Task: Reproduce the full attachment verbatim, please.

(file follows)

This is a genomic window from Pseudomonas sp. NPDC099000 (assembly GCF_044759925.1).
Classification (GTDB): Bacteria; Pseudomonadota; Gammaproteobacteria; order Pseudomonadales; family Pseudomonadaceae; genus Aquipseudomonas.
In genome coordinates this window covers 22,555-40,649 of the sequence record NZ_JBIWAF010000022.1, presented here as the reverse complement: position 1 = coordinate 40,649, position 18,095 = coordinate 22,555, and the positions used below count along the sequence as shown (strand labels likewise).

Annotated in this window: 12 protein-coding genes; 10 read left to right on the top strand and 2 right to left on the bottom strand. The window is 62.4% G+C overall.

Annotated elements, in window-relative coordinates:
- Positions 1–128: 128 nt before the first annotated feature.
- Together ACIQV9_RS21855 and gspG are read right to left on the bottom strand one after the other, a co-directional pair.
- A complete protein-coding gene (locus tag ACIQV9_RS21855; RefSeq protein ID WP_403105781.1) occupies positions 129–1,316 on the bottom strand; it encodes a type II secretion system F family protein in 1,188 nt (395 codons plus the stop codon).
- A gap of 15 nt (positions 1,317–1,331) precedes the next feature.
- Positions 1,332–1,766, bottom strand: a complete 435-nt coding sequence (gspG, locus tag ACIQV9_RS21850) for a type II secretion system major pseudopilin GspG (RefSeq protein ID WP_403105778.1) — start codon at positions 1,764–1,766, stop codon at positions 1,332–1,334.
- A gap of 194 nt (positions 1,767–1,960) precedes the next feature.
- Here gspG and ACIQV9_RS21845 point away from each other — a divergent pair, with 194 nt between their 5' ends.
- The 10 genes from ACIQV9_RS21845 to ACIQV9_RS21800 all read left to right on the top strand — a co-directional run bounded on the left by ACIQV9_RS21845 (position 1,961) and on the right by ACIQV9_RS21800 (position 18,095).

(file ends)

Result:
This is a genomic window from Pseudomonas sp. NPDC099000 (assembly GCF_044759925.1).
Classification (GTDB): Bacteria; Pseudomonadota; Gammaproteobacteria; order Pseudomonadales; family Pseudomonadaceae; genus Aquipseudomonas.
In genome coordinates this window covers 22,555-40,649 of the sequence record NZ_JBIWAF010000022.1, presented here as the reverse complement: position 1 = coordinate 40,649, position 18,095 = coordinate 22,555, and the positions used below count along the sequence as shown (strand labels likewise).

Annotated in this window: 12 protein-coding genes; 10 read left to right on the top strand and 2 right to left on the bottom strand. The window is 62.4% G+C overall.

Annotated elements, in window-relative coordinates:
- Positions 1–128: 128 nt before the first annotated feature.
- Together ACIQV9_RS21855 and gspG are read right to left on the bottom strand one after the other, a co-directional pair.
- A complete protein-coding gene (locus tag ACIQV9_RS21855; RefSeq protein ID WP_403105781.1) occupies positions 129–1,316 on the bottom strand; it encodes a type II secretion system F family protein in 1,188 nt (395 codons plus the stop codon).
- A gap of 15 nt (positions 1,317–1,331) precedes the next feature.
- Positions 1,332–1,766, bottom strand: a complete 435-nt coding sequence (gspG, locus tag ACIQV9_RS21850) for a type II secretion system major pseudopilin GspG (RefSeq protein ID WP_403105778.1) — start codon at positions 1,764–1,766, stop codon at positions 1,332–1,334.
- A gap of 194 nt (positions 1,767–1,960) precedes the next feature.
- Here gspG and ACIQV9_RS21845 point away from each other — a divergent pair, with 194 nt between their 5' ends.
- The 10 genes from ACIQV9_RS21845 to ACIQV9_RS21800 all read left to right on the top strand — a co-directional run bounded on the left by ACIQV9_RS21845 (position 1,961) and on the right by ACIQV9_RS21800 (position 18,095).